## Wednesday, March 25, 2015

### Mapping scheme for lipid atom names for universal analysis scripts

During project we have generated unique collection of simulation data in the Zenodo community which can be openly used for different kind analyses. Analysis of this data is straighforward for expert, however generating scripts may be tedious since the atom naming convention is different between different models. To ease this I have generated a atom name mapping convention which should allow the usage of the same analysis script for different force fields with minimum effort. This has been done bearing in mind the analysis we have to do for the current activities in this blog, but also the wider usage beyond this project. In this post I describe the idea of the mapping and show some examples where I have used it. I hope that other people try to use this as well and tell if there are suggestions for improvement.

Mapping:
The mapping consist of a file which has the universal atom names in the first column and force field specific atom names in the second column. Here is example from the beginning of the mapping file for the CHARMM36 force field:

Universal name                   force field name
M_G1_M                                     C3
M_G1H1_M                               HX
M_G1H2_M                               HY
M_G1O1_M                               O31
M_G1C2_M                               C31
M_G1C2O1_M                             O32
.
.
.

Universal atomnames always starts with "M_" flag and ends with "_M" flag to ensure that the scripts using grep command never confuses between them and force field specific names. In the actual naming convention between the flags, the first two characters define in which glycerol backbone chain the atoms attached (G1, G2 or G3). Then the naming goes like this:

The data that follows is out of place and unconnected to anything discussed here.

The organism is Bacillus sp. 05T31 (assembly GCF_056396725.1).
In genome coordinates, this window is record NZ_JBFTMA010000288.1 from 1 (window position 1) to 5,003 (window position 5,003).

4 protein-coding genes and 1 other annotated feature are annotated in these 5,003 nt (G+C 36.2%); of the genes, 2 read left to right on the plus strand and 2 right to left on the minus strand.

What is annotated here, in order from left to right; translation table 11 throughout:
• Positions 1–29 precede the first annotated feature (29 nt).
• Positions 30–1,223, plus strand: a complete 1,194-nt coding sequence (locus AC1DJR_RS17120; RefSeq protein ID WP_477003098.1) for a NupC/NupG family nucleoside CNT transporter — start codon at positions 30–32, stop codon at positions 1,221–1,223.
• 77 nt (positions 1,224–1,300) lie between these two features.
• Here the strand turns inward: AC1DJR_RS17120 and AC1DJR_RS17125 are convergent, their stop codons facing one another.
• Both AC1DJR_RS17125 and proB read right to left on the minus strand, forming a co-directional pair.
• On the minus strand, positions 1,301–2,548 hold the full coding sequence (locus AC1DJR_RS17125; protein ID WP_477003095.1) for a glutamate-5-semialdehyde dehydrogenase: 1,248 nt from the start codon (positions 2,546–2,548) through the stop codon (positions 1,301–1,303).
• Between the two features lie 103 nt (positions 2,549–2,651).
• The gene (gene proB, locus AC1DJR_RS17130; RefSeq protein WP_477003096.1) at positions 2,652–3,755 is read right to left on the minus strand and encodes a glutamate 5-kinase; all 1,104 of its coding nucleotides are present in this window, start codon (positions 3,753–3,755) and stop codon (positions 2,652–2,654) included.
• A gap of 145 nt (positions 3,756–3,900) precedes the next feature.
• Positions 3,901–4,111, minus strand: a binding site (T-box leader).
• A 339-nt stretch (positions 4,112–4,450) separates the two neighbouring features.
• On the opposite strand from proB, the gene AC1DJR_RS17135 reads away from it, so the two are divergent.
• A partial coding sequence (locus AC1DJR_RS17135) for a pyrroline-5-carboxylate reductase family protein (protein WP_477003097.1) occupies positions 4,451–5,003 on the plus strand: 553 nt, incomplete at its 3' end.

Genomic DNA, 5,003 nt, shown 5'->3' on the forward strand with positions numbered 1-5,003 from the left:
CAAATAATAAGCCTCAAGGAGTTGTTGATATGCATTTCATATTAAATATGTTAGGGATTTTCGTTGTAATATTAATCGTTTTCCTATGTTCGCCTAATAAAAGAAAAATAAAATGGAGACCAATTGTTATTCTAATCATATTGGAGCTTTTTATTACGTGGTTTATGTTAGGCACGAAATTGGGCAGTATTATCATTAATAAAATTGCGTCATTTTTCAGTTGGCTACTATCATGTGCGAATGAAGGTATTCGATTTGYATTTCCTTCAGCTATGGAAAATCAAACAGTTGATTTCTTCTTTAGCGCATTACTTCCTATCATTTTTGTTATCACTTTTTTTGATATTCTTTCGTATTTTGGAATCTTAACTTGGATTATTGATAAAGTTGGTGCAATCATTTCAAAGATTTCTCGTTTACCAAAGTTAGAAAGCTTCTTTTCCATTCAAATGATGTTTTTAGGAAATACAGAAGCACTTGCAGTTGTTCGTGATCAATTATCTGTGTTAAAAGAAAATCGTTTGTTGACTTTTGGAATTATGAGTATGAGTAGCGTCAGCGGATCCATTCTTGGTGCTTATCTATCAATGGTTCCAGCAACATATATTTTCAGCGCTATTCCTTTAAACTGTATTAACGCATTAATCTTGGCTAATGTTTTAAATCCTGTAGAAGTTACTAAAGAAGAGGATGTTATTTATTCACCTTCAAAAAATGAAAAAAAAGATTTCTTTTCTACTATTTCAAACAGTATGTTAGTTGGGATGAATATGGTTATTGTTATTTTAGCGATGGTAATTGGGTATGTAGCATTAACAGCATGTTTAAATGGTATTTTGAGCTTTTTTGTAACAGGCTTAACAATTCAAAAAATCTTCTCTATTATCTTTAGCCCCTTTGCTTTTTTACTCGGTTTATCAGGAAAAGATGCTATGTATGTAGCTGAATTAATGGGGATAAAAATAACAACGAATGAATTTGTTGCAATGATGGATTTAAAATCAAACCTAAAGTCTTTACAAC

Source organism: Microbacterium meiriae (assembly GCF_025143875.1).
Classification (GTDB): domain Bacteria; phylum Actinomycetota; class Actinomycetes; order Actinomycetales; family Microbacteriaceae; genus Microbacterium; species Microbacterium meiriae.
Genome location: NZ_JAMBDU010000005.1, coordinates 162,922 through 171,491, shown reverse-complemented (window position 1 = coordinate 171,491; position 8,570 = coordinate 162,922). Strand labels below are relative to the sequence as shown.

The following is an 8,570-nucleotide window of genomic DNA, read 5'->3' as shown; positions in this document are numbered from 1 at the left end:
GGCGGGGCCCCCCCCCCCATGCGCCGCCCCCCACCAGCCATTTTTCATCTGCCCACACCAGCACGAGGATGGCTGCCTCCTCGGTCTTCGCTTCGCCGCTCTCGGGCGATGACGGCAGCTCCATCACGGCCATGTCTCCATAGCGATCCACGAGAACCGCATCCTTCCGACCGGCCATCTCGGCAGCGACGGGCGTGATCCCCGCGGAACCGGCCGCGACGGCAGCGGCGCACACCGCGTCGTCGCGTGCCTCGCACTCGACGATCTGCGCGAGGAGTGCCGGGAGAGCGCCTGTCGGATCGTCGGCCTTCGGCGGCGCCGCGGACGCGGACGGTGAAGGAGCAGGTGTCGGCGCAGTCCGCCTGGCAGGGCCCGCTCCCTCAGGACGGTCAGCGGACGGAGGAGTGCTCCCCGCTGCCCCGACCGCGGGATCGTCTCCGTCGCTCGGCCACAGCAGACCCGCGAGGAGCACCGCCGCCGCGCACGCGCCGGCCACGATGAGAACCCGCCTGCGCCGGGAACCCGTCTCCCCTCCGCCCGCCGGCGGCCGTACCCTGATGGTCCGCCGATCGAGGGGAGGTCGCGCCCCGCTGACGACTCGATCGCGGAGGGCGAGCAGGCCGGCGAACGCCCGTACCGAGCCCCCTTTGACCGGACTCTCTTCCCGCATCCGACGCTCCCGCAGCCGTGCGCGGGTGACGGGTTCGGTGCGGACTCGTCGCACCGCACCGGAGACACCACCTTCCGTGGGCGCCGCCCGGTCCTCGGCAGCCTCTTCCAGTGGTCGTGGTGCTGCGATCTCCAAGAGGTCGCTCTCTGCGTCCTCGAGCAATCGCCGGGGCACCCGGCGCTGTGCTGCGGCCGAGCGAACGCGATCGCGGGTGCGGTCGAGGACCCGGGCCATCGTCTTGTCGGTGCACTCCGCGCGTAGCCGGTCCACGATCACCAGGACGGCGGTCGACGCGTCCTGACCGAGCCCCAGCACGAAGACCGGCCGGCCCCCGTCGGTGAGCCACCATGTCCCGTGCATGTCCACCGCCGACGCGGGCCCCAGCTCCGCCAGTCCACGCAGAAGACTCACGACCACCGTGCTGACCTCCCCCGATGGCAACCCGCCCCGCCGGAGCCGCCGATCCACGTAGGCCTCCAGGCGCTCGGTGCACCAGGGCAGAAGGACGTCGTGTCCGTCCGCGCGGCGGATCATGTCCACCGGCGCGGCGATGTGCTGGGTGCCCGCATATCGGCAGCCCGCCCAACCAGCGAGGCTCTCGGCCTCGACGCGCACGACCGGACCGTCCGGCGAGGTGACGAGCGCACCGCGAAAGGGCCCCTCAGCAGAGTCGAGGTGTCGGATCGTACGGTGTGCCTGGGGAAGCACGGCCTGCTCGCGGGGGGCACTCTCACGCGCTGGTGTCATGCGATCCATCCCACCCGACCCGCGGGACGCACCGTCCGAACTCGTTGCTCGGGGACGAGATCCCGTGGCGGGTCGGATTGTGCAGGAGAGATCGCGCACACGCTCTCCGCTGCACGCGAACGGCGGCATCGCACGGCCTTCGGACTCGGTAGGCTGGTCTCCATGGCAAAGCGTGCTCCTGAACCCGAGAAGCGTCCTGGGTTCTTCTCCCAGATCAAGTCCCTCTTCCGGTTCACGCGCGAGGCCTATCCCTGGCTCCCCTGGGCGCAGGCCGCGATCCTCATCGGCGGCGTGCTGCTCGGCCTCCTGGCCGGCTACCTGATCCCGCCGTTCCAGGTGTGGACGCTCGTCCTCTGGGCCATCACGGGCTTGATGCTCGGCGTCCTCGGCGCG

M_G1_M               ;glycerol backbone C1
M_G1H1_M         ;hydrogen attached to glycerol backbone C1
M_G1H2_M         ;hydrogen attached to glycerol backbone C1
M_G1O1_M         ;first atom (oxygen) in sn-1 chain
M_G1C2_M         ;second atom (carbon) in sn-1 chain
M_G1C2O1_M    ;oxygen attached to second atom (carbon) in sn-1 chain
M_G1C3_M         ;third atom (carbon)  in sn-1 chain
M_G1C3H1_M    ;first hydrogen attached to third atom (carbon)  in sn-1 chain
M_G1C3H2_M    ;second hydrogen attached to third atom (carbon)  in sn-1 chain
.
.
.

So the third character tells the atom type and fourth character tells the counting number from the glycerol backbone carbon. If there are hydrogens or other atoms attached to the main chain, those will be added to the end of the naming, for example, in these cases:

M_G1C2O1_M    ;oxygen attached to second atom (carbon) in sn-1 chain
M_G1C3H1_M    ;first hydrogen attached to third atom (carbon)  in sn-1 chain

The G3 atoms are the headgroup atoms, thus they are little bit more complicated. Examples of complete mapping files for CHARMM36 and MacRog models can be found from GitHub.

Usage:
I have used this mapping for couple of cases now and I think that it works.